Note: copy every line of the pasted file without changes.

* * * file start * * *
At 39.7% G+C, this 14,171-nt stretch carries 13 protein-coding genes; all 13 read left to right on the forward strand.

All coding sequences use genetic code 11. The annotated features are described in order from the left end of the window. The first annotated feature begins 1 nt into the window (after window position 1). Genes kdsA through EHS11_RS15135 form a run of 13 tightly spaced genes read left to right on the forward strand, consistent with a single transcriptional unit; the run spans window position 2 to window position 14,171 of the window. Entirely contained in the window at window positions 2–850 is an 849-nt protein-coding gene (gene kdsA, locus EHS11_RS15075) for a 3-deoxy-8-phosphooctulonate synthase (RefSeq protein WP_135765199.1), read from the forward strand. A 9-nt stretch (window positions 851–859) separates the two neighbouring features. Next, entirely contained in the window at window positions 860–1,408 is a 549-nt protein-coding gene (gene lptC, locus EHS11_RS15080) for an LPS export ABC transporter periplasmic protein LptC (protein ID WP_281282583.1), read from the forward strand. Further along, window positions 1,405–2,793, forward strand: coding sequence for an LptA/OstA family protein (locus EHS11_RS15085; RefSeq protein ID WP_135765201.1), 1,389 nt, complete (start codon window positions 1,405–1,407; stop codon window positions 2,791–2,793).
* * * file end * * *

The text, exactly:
At 39.7% G+C, this 14,171-nt stretch carries 13 protein-coding genes; all 13 read left to right on the forward strand.

All coding sequences use genetic code 11. The annotated features are described in order from the left end of the window. The first annotated feature begins 1 nt into the window (after window position 1). Genes kdsA through EHS11_RS15135 form a run of 13 tightly spaced genes read left to right on the forward strand, consistent with a single transcriptional unit; the run spans window position 2 to window position 14,171 of the window. Entirely contained in the window at window positions 2–850 is an 849-nt protein-coding gene (gene kdsA, locus EHS11_RS15075) for a 3-deoxy-8-phosphooctulonate synthase (RefSeq protein WP_135765199.1), read from the forward strand. A 9-nt stretch (window positions 851–859) separates the two neighbouring features. Next, entirely contained in the window at window positions 860–1,408 is a 549-nt protein-coding gene (gene lptC, locus EHS11_RS15080) for an LPS export ABC transporter periplasmic protein LptC (protein ID WP_281282583.1), read from the forward strand. Further along, window positions 1,405–2,793, forward strand: coding sequence for an LptA/OstA family protein (locus EHS11_RS15085; RefSeq protein ID WP_135765201.1), 1,389 nt, complete (start codon window positions 1,405–1,407; stop codon window positions 2,791–2,793).